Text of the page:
But having mined the Wallander seam to extinction, BBC4 needed some new blood to fill its Saturday evening crime spot – and turned to Danish television’s International Emmy-nominated series The Killing (Forbrydelsen, in the original Danish), which follows the investigation into the brutal rape and murder of a schoolgirl. I decided to try it out, but I’ll admit that the last thing I wanted was another long-running (20 hour-long episodes shown over ten weeks) heavy series commitment to a subtitled show. Hopefully I would not like it all that much.
Unfortunately The Killing turned out to be utterly brilliant. I mean, utterly. I’ve said it on Twitter but I’ll say it again here: I reckon it’s the best drama on television at the moment. In fact quite possibly the best thing I’ve seen in years. It’s completely magnetic, utterly absorbing, a compelling mystery with edge-of-the-seat moments of suspense, political conspiracy and heart-wrenching depictions of domestic loss and bereavement.
It makes The Wire – which it resembles in the way it cross-cuts the various sectors of society with its intelligent strands of storytelling – seem rather ordinary by comparison, while the central character of Detective Sarah Lund who is intelligent, insightful, low-key and committed makes Wallander (in both British and Swedish guises) look a bit of a doddering old fool.
Strangely the show that The Killing most reminds me of time and again is Twin Peaks. Not, I hasten to add, the bizarrely quirky and humorous side of that show (such as David Duchovney as a transvestite FBI agent and director David Lynch on-screen as his stone-deaf boss) but those times when Twin Peaks was very, very dark and chilling, when there was real sense of terror about characters going into the woods: for example, the moment at the end of the pilot episode when a hand reaches out of the dark to unearth the just-buried necklace of the murdered girl made me jump out of my seat at the time.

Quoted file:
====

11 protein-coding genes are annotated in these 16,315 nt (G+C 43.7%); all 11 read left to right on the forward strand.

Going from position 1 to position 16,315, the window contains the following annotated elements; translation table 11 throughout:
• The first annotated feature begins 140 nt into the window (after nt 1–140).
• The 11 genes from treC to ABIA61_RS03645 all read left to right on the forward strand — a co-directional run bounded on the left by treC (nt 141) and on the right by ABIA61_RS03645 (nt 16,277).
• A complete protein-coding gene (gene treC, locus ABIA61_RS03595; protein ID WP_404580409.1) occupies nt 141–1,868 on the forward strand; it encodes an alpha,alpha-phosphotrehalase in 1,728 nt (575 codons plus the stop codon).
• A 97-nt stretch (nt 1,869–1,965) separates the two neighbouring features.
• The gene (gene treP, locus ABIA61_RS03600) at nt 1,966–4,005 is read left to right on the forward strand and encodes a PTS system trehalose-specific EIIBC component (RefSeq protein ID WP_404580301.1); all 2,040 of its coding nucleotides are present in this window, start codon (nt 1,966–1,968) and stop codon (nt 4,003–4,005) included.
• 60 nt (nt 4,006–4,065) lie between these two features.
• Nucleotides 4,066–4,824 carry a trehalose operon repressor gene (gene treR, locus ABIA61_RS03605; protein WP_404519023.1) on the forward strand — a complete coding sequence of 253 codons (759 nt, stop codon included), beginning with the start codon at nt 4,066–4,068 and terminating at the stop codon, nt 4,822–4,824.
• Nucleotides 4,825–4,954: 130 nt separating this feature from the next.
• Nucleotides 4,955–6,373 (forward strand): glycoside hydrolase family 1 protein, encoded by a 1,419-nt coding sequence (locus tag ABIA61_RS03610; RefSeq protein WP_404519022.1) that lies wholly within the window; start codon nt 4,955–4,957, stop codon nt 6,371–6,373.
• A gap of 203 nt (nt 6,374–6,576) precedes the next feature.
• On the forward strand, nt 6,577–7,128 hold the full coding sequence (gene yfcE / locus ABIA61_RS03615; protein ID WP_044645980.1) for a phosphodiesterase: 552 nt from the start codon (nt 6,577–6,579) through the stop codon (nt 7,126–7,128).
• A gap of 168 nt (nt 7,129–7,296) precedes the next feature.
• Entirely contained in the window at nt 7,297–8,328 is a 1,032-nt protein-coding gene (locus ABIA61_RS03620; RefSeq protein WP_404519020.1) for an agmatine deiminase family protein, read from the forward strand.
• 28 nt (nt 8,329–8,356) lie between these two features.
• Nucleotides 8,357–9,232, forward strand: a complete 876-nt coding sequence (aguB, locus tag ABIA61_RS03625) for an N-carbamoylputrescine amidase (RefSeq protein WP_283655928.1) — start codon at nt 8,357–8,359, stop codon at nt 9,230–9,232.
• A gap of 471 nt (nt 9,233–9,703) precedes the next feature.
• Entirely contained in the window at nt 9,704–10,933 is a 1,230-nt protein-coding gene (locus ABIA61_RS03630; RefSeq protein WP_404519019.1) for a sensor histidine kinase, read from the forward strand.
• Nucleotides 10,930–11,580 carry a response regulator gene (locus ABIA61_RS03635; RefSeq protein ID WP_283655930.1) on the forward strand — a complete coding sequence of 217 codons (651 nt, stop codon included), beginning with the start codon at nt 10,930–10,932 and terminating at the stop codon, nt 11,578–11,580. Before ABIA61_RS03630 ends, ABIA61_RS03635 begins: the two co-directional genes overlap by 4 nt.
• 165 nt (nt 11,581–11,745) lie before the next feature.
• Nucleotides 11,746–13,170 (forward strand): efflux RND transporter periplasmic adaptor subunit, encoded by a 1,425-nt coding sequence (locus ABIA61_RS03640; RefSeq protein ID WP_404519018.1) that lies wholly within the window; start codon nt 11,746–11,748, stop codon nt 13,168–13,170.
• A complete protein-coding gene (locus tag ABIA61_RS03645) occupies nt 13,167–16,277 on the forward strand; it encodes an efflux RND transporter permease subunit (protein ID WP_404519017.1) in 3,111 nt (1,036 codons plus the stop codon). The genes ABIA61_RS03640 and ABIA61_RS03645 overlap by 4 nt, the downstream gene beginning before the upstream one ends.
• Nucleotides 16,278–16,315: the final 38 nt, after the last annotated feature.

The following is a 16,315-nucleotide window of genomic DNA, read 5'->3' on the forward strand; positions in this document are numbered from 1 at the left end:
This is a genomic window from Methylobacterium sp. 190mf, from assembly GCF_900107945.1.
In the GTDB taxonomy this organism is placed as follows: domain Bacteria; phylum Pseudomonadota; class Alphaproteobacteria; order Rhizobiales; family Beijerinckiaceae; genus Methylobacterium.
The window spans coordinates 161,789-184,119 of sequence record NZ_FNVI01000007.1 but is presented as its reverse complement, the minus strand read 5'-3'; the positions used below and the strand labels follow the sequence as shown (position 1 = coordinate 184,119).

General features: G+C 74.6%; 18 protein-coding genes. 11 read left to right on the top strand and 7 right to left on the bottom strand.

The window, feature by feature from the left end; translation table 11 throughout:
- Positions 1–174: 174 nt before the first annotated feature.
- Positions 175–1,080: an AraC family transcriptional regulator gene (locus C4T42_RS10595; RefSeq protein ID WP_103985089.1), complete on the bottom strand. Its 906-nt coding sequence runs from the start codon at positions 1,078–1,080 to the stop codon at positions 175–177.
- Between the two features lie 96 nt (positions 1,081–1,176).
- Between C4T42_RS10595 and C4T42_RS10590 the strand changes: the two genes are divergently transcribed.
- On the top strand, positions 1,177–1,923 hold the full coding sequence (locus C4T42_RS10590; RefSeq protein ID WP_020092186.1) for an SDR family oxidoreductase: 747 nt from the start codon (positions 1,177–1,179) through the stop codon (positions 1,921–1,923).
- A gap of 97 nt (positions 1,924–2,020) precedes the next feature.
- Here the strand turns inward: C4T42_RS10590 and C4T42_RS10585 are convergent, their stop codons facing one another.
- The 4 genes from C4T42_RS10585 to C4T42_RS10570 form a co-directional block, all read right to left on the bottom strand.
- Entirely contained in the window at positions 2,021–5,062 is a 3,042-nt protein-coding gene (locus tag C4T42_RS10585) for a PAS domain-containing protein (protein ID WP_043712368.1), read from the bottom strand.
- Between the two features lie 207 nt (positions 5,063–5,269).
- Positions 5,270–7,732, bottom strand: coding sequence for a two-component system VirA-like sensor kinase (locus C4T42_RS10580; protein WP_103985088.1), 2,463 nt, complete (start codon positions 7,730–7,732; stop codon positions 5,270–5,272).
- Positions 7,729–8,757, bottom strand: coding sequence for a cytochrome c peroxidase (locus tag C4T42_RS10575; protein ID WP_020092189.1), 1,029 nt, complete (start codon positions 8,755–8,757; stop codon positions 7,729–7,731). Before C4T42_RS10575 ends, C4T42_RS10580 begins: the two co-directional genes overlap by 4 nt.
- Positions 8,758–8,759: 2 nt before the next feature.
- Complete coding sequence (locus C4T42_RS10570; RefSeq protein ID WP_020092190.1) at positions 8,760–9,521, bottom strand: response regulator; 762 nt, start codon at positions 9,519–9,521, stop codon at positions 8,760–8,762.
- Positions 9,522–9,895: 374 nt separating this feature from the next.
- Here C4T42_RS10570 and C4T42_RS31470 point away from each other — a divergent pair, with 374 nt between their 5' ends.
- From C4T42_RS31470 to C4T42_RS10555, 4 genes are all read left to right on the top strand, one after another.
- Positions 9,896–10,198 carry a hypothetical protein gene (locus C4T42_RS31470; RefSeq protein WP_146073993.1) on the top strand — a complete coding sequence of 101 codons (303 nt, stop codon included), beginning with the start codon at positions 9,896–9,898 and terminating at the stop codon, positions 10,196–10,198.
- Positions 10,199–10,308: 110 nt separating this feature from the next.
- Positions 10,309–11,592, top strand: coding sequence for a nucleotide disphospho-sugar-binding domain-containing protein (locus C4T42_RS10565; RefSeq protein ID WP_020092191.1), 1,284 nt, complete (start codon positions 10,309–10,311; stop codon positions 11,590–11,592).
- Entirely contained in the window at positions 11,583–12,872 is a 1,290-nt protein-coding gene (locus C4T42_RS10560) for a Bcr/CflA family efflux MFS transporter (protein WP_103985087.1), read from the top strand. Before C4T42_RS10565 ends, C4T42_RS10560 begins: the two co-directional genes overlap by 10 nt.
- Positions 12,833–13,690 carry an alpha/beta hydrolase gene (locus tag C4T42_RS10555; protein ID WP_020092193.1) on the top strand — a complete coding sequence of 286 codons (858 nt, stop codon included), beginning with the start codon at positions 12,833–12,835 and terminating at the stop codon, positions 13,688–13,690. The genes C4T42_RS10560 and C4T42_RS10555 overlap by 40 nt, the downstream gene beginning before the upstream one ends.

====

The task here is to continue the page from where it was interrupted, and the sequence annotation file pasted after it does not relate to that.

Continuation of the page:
The entire series had an atmosphere of doom and menace, which The Killing shares: in both shows much is implied but little is shown, compared with a great many modern detective shows that spare the audience nothing. There is also the way both series involve the investigation into the life of a popular schoolgirl who, as the layers are peeled back, is shown to have ever-darker secrets. The moment the cops find a hidden room in the school basement where the students went for sex reminded me strongly of the boxcar scenes in Twin Peaks – it’s just that now the students are recording it on phone cameras rather than the handheld video cameras of Twin Peak‘s day. The victim’s flight through the forest in her underwear with airplanes coming into land overhead evoked much of the cinematic Lynchian style of that 1990s show.
I hear that American cable channel AMC is producing a remake of this, but I’d be amazed if it is anywhere close to being as good as this quite brilliant original production, or that anyone can compete with the astonishing Sofie Gråbøl in the central role.
As you can tell, I can’t praise this show enough. Please don’t miss out – watch it on Saturdays at 9pm on BBC4. It’s not too late to start – all episodes to date are available on the BBC iPlayer through ‘series stacking’.